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Club gaffe costs Higgins Open spot

ESPN staff
July 4, 2013 « Live County Championship coverage | Chartbeat test »
David Higgins will not be playing at Muirfield © Getty Images
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David Higgins derailed his chances of playing in the Open Championship when he discovered a 15th club in his bag while competing in the first play-off hole of a local qualifier in Scotland on Tuesday.

Higgins, 40, an Irishman ranked 695th in the world and who has twice played in the Open, was in a three-man play-off for two spots at North Berwick when he remembered the extra hybrid, which he had placed back in his bag following the initial 36 holes.

The resulting two-stroke penalty meant Gareth Wright, who birdied the hole, and George Murray, who carded a par, advanced alongside Jimmy Mullen who finished at the head of affairs at the East Lothian club.

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And Higgins insists that he only has himself to blame for the blunder.

"I couldn't believe it but was delighted to see the way things were panning out as I moved up the leaderboard and became more confident that I could get one of the spots available in the playoff," he explained.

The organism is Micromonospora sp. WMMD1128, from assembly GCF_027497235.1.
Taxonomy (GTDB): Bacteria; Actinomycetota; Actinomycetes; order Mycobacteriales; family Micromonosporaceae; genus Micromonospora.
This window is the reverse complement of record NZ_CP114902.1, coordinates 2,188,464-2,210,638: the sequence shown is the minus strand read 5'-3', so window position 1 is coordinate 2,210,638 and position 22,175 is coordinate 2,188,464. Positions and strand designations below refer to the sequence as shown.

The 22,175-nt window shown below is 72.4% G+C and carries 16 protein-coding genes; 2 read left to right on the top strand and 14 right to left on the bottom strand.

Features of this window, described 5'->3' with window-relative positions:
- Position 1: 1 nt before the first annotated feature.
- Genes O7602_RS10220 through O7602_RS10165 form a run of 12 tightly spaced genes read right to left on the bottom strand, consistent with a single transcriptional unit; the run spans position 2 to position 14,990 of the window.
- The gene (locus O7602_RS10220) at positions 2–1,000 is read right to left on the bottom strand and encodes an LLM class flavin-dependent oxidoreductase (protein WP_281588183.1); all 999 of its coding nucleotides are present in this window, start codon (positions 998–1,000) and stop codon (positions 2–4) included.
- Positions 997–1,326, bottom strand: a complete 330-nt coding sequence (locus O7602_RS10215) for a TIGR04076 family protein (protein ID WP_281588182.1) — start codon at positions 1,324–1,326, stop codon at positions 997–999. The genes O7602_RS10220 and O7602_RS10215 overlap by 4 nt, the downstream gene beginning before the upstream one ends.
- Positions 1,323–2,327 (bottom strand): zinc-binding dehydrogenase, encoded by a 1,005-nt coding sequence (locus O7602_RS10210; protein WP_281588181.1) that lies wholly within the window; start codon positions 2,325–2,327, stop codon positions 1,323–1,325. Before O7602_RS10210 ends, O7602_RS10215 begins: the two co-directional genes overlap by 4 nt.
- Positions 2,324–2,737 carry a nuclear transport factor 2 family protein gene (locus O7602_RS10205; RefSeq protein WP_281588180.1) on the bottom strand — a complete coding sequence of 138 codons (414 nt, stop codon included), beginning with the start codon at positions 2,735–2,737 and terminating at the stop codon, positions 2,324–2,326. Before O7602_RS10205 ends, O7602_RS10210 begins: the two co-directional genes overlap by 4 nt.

"I decided to go the range to warm up again and hit a few balls. I just took driver, mid iron and wedge. It was still raining really hard so I kept the rain cover on my bag.

"My caddie for the day, Monty, a local man that knows North Berwick like the back of his hand, had done a great job all day and was up for the play-off.

"We headed for the tee. I hit a good tee shot and good second to about 15 feet. I was hunkered down reading my putt when the thought suddenly came into my head, 'Did I take that other rescue out of the bag?'

"I stood up and felt a bit sick in my stomach as I walked over to the bag to check. And there she was looking up at me!

"It was a horrible thing to happen but I have no-one to blame only myself. I guess the excitement and adrenaline rush of getting another opportunity to play in the greatest golf event in the world clouded my judgement and I made a mistake."

Murray, meanwhile, was full of sympathy for his opponent.

"Obviously, it's magic to play in the Open and I'm really excited,'' he told the Open's website. "I do feel bad about what happened to David, but he was totally honest and came straight out with it when he realised his mistake.''

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